Glentoran boss Scott Young is more of a realist than a dreamer these days. When you have been forced to retire from playing the sport you love through injury at the age of 26, you tend to think that way.
He's well aware though that, as manager of the club, on his shoulders rest the dreams of thousands of Glentoran fans.
He accepts and relishes the responsibility.
With the new Irish League season fast approaching, it brings with it fresh hope for all supporters, not least the loyal Glens following, who have endured a nightmare time in recent years.
Not only have fierce rivals Linfield picked up so much silverware they are running out of space in their trophy cabinet, there has been the unbearable pain for Glenmen of seeing their own club almost go out of business due to massive financial problems.
Thankfully for all involved in local football, and not just those from east Belfast, the Glens are still alive and kicking even if budgetary constraints combined with staff pay cuts make it seem like Young is having to do his job blindfolded with one hand tied behind his back.
The Oval faithful displayed understanding of a difficult situation in Young's first full season in charge, but ahead of the 2011-2012 campaign, which begins on Saturday, the Scot knows that patience will only last so long.
“Our fans have sympathised with the situation at the club, but that won't stop them demanding results,” says the engaging Young, an outstanding and successful midfielder for the Glens before a third leg break in two years ended his playing career in 2006.
“I've always got on well with the Glentoran fans and am fortunate to have enjoyed a good relationship with them, but I know that football is the most fickle sport in the world.
“One day you are loved and the next you are nothing.”
Straight talking as always he adds: “I'm honoured to be in charge of Glentoran but there is one sure thing about being manager that inevitably you will be replaced. I'm hoping that doesn't come for a long time yet. I'm determined to build something really special at Glentoran and over the next few years want to put us in a position where we are the dominant force in the Irish League.”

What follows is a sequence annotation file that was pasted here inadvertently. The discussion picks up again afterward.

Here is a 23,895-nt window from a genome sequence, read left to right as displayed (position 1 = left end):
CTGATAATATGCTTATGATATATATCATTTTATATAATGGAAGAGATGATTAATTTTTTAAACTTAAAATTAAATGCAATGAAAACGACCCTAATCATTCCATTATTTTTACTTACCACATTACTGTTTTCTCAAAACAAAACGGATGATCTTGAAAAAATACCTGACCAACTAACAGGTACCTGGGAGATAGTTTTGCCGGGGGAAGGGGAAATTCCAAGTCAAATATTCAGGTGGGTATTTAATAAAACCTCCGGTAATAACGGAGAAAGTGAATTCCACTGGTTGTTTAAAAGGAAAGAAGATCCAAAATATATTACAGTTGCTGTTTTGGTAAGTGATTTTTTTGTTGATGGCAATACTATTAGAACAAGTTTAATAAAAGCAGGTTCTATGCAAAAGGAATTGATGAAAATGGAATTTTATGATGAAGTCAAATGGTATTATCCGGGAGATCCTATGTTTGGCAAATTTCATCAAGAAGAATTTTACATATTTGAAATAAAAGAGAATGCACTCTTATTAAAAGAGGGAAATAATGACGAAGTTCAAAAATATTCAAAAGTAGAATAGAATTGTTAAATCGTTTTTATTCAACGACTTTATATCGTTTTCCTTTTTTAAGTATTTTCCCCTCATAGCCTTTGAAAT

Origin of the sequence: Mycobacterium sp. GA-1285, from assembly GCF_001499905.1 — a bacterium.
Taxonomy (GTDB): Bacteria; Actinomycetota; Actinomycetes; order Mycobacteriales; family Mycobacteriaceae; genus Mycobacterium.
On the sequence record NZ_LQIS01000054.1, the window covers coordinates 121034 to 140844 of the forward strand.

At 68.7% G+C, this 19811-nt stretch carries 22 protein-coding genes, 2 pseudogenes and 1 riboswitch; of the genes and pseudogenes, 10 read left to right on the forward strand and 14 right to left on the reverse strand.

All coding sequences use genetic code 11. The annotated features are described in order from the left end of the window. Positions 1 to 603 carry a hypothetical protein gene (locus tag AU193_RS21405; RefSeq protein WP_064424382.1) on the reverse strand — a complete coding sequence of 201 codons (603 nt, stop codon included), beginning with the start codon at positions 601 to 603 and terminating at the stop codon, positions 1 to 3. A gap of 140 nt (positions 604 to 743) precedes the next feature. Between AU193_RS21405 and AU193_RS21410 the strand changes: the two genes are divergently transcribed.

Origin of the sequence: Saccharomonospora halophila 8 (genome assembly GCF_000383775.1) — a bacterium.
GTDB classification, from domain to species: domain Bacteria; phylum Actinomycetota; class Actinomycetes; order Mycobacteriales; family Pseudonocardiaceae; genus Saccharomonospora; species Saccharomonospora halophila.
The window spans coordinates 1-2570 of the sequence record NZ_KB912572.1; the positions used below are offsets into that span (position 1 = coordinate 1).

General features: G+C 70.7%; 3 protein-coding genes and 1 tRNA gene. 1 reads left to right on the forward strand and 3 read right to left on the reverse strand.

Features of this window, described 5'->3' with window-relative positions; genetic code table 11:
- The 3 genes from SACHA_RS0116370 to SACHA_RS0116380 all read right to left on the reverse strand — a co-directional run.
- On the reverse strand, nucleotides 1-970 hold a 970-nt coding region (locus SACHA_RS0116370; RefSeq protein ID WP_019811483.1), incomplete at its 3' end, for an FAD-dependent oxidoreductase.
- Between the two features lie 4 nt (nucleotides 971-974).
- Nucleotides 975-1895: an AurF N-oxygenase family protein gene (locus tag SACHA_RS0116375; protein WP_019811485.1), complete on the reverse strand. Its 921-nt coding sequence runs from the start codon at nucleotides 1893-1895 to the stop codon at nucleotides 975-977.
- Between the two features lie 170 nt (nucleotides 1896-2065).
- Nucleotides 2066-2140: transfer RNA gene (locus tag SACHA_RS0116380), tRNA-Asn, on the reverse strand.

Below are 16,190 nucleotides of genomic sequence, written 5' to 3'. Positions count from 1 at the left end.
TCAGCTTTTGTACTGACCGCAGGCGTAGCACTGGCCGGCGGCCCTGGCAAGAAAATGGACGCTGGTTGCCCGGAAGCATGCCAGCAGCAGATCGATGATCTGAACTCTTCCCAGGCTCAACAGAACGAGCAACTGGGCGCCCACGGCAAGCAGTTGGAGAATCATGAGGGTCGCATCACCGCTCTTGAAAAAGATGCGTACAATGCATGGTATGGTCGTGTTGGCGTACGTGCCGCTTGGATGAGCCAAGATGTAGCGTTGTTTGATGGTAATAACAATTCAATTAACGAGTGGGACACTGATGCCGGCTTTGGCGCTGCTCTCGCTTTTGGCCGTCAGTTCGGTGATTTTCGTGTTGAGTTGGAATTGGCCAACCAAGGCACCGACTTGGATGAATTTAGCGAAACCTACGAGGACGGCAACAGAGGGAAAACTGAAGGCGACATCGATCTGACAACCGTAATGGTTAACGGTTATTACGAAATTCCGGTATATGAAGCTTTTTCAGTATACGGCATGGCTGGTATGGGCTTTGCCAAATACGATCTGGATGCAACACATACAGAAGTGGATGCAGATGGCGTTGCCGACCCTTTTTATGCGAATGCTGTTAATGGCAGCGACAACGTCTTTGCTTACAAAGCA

Achieving that will be tough for the Glaswegian, who admits to doting on wife Eleanor and gorgeous daughters Georgia (10) and Jessica (6), because Linfield once again look to be in a league of their own.
On the upside if Young's key summer signing, the gifted Stephen Carson, clicks with the supremely talented Gary Hamilton, back in the fold after being out in the cold, the Glens will be exciting to watch going forward while at the back Colin Nixon and Sean Ward provide plenty of class to make it difficult for opposing forwards.
The Glens boss, who at 34 retains his baby face features, won't just be looking to high profile names to deliver though.
He wants the youngsters of Glentoran to shine, just as they did when surprising Macedonian outfit Renova in the Europa League earlier in the summer.
“That was one of my best nights in football,” says Young, who learnt a lot last season from dealing with the media to man managing players.
“It gave everyone a lift, especially because it was achieved with so many young players.
“The club is in a transitional period. That's not making excuses – that's a fact.
“I want to be successful and a big aim of mine is to bring through young, local lads who love the thought of playing for Glentoran and dream of winning trophies here. When I first came over to play at the club in 1998 we had Andy Kirk, Stuart Elliott, Paul Leeman and Colin Nixon – all young lads who came through the ranks.
“They have been few and far between since – maybe the last one to make a big impact was Sean Ward. I want to see more of our kids make it and take this club back to the top. It'll take a lot of work, but I'm ready for the challenge.”